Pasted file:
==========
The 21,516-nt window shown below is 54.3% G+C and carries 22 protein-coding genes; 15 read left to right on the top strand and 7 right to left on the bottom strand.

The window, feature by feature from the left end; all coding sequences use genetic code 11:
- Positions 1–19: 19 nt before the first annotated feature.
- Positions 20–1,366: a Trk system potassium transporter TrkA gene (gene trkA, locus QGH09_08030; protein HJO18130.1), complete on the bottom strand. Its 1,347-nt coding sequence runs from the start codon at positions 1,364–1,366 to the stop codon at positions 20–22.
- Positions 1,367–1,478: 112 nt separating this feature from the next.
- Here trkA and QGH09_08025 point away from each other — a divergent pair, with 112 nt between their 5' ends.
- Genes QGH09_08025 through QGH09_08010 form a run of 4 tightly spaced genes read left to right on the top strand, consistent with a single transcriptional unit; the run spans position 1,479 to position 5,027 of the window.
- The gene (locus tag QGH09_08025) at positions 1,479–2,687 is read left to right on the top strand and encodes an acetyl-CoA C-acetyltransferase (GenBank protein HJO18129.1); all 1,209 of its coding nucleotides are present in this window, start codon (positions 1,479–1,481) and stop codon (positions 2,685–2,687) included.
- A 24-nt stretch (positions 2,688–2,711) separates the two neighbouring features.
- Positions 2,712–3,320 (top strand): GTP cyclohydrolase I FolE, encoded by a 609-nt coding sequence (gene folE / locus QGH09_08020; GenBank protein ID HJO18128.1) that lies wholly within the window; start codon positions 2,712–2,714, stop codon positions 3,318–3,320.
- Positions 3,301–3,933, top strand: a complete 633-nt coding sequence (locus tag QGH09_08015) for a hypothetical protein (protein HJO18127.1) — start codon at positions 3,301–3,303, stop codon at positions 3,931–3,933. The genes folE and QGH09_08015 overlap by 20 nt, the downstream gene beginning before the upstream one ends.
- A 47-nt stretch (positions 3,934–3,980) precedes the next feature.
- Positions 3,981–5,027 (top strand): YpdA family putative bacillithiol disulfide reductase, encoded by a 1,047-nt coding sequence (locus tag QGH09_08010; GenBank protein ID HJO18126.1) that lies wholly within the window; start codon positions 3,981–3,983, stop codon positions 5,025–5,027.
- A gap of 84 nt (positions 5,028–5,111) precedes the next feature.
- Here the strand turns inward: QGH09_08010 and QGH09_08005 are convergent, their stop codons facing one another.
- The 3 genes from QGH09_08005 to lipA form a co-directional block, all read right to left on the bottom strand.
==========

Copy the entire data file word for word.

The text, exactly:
The 21,516-nt window shown below is 54.3% G+C and carries 22 protein-coding genes; 15 read left to right on the top strand and 7 right to left on the bottom strand.

The window, feature by feature from the left end; all coding sequences use genetic code 11:
- Positions 1–19: 19 nt before the first annotated feature.
- Positions 20–1,366: a Trk system potassium transporter TrkA gene (gene trkA, locus QGH09_08030; protein HJO18130.1), complete on the bottom strand. Its 1,347-nt coding sequence runs from the start codon at positions 1,364–1,366 to the stop codon at positions 20–22.
- Positions 1,367–1,478: 112 nt separating this feature from the next.
- Here trkA and QGH09_08025 point away from each other — a divergent pair, with 112 nt between their 5' ends.
- Genes QGH09_08025 through QGH09_08010 form a run of 4 tightly spaced genes read left to right on the top strand, consistent with a single transcriptional unit; the run spans position 1,479 to position 5,027 of the window.
- The gene (locus tag QGH09_08025) at positions 1,479–2,687 is read left to right on the top strand and encodes an acetyl-CoA C-acetyltransferase (GenBank protein HJO18129.1); all 1,209 of its coding nucleotides are present in this window, start codon (positions 1,479–1,481) and stop codon (positions 2,685–2,687) included.
- A 24-nt stretch (positions 2,688–2,711) separates the two neighbouring features.
- Positions 2,712–3,320 (top strand): GTP cyclohydrolase I FolE, encoded by a 609-nt coding sequence (gene folE / locus QGH09_08020; GenBank protein ID HJO18128.1) that lies wholly within the window; start codon positions 2,712–2,714, stop codon positions 3,318–3,320.
- Positions 3,301–3,933, top strand: a complete 633-nt coding sequence (locus tag QGH09_08015) for a hypothetical protein (protein HJO18127.1) — start codon at positions 3,301–3,303, stop codon at positions 3,931–3,933. The genes folE and QGH09_08015 overlap by 20 nt, the downstream gene beginning before the upstream one ends.
- A 47-nt stretch (positions 3,934–3,980) precedes the next feature.
- Positions 3,981–5,027 (top strand): YpdA family putative bacillithiol disulfide reductase, encoded by a 1,047-nt coding sequence (locus tag QGH09_08010; GenBank protein ID HJO18126.1) that lies wholly within the window; start codon positions 3,981–3,983, stop codon positions 5,025–5,027.
- A gap of 84 nt (positions 5,028–5,111) precedes the next feature.
- Here the strand turns inward: QGH09_08010 and QGH09_08005 are convergent, their stop codons facing one another.
- The 3 genes from QGH09_08005 to lipA form a co-directional block, all read right to left on the bottom strand.